The Boys & Girls Clubs of Door County: Providing a Food Program for Families in Need

Boys and Girls Club of Door CountySix years ago the Boys and Girls Clubs of Door County started a program designed to address the nutritional needs of children from food insecure families. “People in Door County often don’t realize how many families in the area are food insecure and really need help,” points out Boys & Girls Club Chief Executive Officer Julie Davis, “it’s a very hidden problem, but in working with these kids on a daily basis, you often hear things like ‘I had an apple to eat this weekend.’”

In 2011, the Monday Night Meal program that was established to address this need began small, serving 20 to 25 children from a warming kitchen at Sawyer Elementary School. Today, thanks in part to the addition of a commercial kitchen—generously provided by David Hatch—and with the addition of CACFP (Child and Adult Care Food Program) funding from the state, which reimburses the Boys & Girls Club for every snack and meal, the initial program has expanded enormously, averaging 200 or more after school snacks, five days a week, between Sawyer Elementary School and the new Boys & Girls Club in downtown Sturgeon Bay. Additionally, the Boys & Girls Club CACFP funded Food Program serves healthy dinners on Monday, Wednesday and Thursday evenings. However, CACFP funding doesn’t cover operational expenses, so even with state funding, the Boys & Girls Clubs of Door County ran a budget shortfall last year. Thankfully donations from Door County Medical Center, along with donations from other institutions and private individuals, have helped bridge that financial gap, “At Door County Medical Center,” remarks DCMC’s Communication and Marketing Specialist Erin Shortall, “we believe in supporting, in whatever way we can, Door County’s most vulnerable kids—in providing them with the basic necessities that they need to succeed. If that means providing financial support, then that’s what we do.”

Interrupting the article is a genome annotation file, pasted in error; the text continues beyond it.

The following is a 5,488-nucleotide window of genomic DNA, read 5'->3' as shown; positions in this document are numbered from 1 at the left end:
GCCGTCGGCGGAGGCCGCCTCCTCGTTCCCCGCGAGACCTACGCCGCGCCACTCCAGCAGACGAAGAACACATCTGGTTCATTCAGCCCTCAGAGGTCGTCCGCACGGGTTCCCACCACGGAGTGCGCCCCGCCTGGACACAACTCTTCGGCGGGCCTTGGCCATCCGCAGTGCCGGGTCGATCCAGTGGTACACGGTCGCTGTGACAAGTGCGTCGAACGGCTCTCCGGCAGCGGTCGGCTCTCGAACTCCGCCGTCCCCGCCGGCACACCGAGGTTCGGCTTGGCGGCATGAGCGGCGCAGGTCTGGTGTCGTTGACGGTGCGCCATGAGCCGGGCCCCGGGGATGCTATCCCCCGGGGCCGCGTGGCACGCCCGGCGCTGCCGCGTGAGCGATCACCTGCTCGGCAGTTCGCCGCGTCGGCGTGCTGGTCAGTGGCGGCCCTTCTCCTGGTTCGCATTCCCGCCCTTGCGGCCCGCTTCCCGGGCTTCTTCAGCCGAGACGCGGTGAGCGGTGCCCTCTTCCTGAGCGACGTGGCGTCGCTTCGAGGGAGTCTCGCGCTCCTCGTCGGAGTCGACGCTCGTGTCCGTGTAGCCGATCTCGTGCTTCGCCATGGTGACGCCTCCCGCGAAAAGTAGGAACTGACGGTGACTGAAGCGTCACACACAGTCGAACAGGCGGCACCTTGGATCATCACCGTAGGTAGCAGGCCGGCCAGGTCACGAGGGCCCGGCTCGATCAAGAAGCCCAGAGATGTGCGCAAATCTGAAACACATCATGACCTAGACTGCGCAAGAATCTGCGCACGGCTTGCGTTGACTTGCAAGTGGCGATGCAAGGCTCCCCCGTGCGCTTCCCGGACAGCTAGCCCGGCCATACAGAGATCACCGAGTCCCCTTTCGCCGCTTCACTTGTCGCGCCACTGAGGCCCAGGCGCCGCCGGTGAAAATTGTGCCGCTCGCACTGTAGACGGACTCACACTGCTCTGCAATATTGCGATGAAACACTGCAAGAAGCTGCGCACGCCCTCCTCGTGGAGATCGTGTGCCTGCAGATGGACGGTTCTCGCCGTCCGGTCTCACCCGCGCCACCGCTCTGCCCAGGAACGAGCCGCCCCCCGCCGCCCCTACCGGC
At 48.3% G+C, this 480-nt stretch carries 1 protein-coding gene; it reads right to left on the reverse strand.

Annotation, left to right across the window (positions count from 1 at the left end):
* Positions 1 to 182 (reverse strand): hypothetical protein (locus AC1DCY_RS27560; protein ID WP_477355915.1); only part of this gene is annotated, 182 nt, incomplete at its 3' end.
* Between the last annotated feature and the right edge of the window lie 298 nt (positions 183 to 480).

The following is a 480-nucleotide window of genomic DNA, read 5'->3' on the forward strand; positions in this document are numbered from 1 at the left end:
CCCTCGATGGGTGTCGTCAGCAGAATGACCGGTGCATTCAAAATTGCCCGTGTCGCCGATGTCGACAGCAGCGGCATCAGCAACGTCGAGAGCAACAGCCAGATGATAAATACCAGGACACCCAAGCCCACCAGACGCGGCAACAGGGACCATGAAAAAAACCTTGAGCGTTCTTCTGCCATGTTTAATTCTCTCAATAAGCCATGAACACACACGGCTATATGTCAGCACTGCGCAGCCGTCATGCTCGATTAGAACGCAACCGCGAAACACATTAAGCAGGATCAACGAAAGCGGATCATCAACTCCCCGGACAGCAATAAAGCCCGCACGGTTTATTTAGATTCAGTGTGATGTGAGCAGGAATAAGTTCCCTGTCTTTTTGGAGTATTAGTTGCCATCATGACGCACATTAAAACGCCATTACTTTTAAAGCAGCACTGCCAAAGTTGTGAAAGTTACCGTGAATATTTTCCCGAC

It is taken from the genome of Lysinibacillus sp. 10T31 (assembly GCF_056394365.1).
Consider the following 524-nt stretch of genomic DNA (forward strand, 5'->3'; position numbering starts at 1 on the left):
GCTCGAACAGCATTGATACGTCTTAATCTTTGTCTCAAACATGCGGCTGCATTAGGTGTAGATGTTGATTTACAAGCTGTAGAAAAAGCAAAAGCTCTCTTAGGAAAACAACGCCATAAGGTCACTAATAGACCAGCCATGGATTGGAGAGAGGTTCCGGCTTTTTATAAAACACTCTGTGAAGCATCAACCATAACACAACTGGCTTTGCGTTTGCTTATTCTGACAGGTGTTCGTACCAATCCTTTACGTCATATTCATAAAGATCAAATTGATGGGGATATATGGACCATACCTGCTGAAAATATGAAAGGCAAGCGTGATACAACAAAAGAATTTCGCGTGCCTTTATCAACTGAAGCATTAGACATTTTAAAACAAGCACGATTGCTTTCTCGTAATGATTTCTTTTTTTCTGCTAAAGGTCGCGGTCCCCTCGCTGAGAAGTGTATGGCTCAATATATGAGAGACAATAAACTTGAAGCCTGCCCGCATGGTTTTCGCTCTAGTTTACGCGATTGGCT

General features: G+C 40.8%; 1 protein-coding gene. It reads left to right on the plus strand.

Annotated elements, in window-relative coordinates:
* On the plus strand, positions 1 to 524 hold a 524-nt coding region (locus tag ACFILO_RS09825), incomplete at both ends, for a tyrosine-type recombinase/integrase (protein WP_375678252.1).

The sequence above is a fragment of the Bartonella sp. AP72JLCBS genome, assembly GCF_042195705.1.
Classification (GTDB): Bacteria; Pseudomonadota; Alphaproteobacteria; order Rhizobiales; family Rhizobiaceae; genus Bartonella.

Building a Platform for Academic Success

Initially, the Boys & Girls Clubs of Door County had three priority outcomes they were looking to build—three value systems that the organization wanted to instill in the children they served: healthy lifestyles, academic success and good character and citizenship. Following their initial Monday Night Meal at Sawyer Elementary School they added a fourth: basic needs. Ms. Davis recalls, “We realized that, just like when you or I—when we’re sitting at our desk trying to do what we need to do at lunch and we haven’t eaten yet—we can’t focus.” She adds:

Kids that are running a constant calorie deficit can’t focus either. So, we felt strongly that, here in America, in Wisconsin, and in Door County, food insecurity should not be the barrier that kids are struggling against to achieve academic success. A lot of organizations work to help parents become more responsible. We’re not one of them. We’re an organization that if you’re hungry, we want to feed you. We want to provide a baseline so that you can move on to what’s really going to be key in helping you become a successful adult, which is building a solid academic platform for wherever you want to go after graduation. So, we’ve got to feed kids, this can’t be the barrier in our community that holds our kids back.

Healthy Lifestyles

For Ms. Davis and the staff at the Boys & Girls Club, it’s not just about providing kids with food, it’s about providing them with healthy food, and with the opportunity to explore new kinds of food.